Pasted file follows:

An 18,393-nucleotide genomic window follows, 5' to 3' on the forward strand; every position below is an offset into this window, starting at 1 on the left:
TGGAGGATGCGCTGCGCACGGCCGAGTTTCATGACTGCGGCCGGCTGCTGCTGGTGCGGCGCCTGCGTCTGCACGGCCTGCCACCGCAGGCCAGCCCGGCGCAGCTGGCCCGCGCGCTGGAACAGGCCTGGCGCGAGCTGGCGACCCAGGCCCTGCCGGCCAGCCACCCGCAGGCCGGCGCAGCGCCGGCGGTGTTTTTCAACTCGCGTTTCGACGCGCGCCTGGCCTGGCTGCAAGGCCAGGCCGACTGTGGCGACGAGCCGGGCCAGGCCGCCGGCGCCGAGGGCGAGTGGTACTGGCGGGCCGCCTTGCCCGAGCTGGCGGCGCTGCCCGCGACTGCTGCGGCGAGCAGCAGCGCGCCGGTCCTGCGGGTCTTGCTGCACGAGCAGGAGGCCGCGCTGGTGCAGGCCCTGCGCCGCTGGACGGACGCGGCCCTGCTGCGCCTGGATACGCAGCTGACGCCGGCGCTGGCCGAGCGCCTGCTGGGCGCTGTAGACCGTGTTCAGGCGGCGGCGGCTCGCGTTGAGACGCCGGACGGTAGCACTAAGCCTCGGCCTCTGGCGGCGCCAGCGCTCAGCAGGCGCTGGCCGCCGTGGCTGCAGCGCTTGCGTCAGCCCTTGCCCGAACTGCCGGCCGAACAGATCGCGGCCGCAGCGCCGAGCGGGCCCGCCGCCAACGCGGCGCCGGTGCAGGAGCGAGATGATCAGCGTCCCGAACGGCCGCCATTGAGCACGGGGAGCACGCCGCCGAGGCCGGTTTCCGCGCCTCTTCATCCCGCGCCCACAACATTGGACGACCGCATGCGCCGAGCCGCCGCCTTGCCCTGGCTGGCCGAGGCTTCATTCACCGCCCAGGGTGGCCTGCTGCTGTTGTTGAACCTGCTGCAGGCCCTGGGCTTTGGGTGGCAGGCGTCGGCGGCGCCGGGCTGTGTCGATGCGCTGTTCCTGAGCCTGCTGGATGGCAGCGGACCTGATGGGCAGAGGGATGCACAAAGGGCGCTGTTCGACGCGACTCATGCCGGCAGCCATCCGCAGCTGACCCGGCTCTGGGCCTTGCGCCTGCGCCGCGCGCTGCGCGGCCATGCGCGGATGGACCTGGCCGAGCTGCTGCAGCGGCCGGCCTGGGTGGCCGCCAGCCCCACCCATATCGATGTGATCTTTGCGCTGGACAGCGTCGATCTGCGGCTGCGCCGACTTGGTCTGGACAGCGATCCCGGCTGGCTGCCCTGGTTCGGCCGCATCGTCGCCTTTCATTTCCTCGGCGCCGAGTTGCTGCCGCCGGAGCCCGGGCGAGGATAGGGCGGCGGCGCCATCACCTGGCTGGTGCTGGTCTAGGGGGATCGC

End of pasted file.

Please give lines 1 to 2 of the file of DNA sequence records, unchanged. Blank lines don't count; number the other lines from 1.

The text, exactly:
An 18,393-nucleotide genomic window follows, 5' to 3' on the forward strand; every position below is an offset into this window, starting at 1 on the left:
TGGAGGATGCGCTGCGCACGGCCGAGTTTCATGACTGCGGCCGGCTGCTGCTGGTGCGGCGCCTGCGTCTGCACGGCCTGCCACCGCAGGCCAGCCCGGCGCAGCTGGCCCGCGCGCTGGAACAGGCCTGGCGCGAGCTGGCGACCCAGGCCCTGCCGGCCAGCCACCCGCAGGCCGGCGCAGCGCCGGCGGTGTTTTTCAACTCGCGTTTCGACGCGCGCCTGGCCTGGCTGCAAGGCCAGGCCGACTGTGGCGACGAGCCGGGCCAGGCCGCCGGCGCCGAGGGCGAGTGGTACTGGCGGGCCGCCTTGCCCGAGCTGGCGGCGCTGCCCGCGACTGCTGCGGCGAGCAGCAGCGCGCCGGTCCTGCGGGTCTTGCTGCACGAGCAGGAGGCCGCGCTGGTGCAGGCCCTGCGCCGCTGGACGGACGCGGCCCTGCTGCGCCTGGATACGCAGCTGACGCCGGCGCTGGCCGAGCGCCTGCTGGGCGCTGTAGACCGTGTTCAGGCGGCGGCGGCTCGCGTTGAGACGCCGGACGGTAGCACTAAGCCTCGGCCTCTGGCGGCGCCAGCGCTCAGCAGGCGCTGGCCGCCGTGGCTGCAGCGCTTGCGTCAGCCCTTGCCCGAACTGCCGGCCGAACAGATCGCGGCCGCAGCGCCGAGCGGGCCCGCCGCCAACGCGGCGCCGGTGCAGGAGCGAGATGATCAGCGTCCCGAACGGCCGCCATTGAGCACGGGGAGCACGCCGCCGAGGCCGGTTTCCGCGCCTCTTCATCCCGCGCCCACAACATTGGACGACCGCATGCGCCGAGCCGCCGCCTTGCCCTGGCTGGCCGAGGCTTCATTCACCGCCCAGGGTGGCCTGCTGCTGTTGTTGAACCTGCTGCAGGCCCTGGGCTTTGGGTGGCAGGCGTCGGCGGCGCCGGGCTGTGTCGATGCGCTGTTCCTGAGCCTGCTGGATGGCAGCGGACCTGATGGGCAGAGGGATGCACAAAGGGCGCTGTTCGACGCGACTCATGCCGGCAGCCATCCGCAGCTGACCCGGCTCTGGGCCTTGCGCCTGCGCCGCGCGCTGCGCGGCCATGCGCGGATGGACCTGGCCGAGCTGCTGCAGCGGCCGGCCTGGGTGGCCGCCAGCCCCACCCATATCGATGTGATCTTTGCGCTGGACAGCGTCGATCTGCGGCTGCGCCGACTTGGTCTGGACAGCGATCCCGGCTGGCTGCCCTGGTTCGGCCGCATCGTCGCCTTTCATTTCCTCGGCGCCGAGTTGCTGCCGCCGGAGCCCGGGCGAGGATAGGGCGGCGGCGCCATCACCTGGCTGGTGCTGGTCTAGGGGGATCGC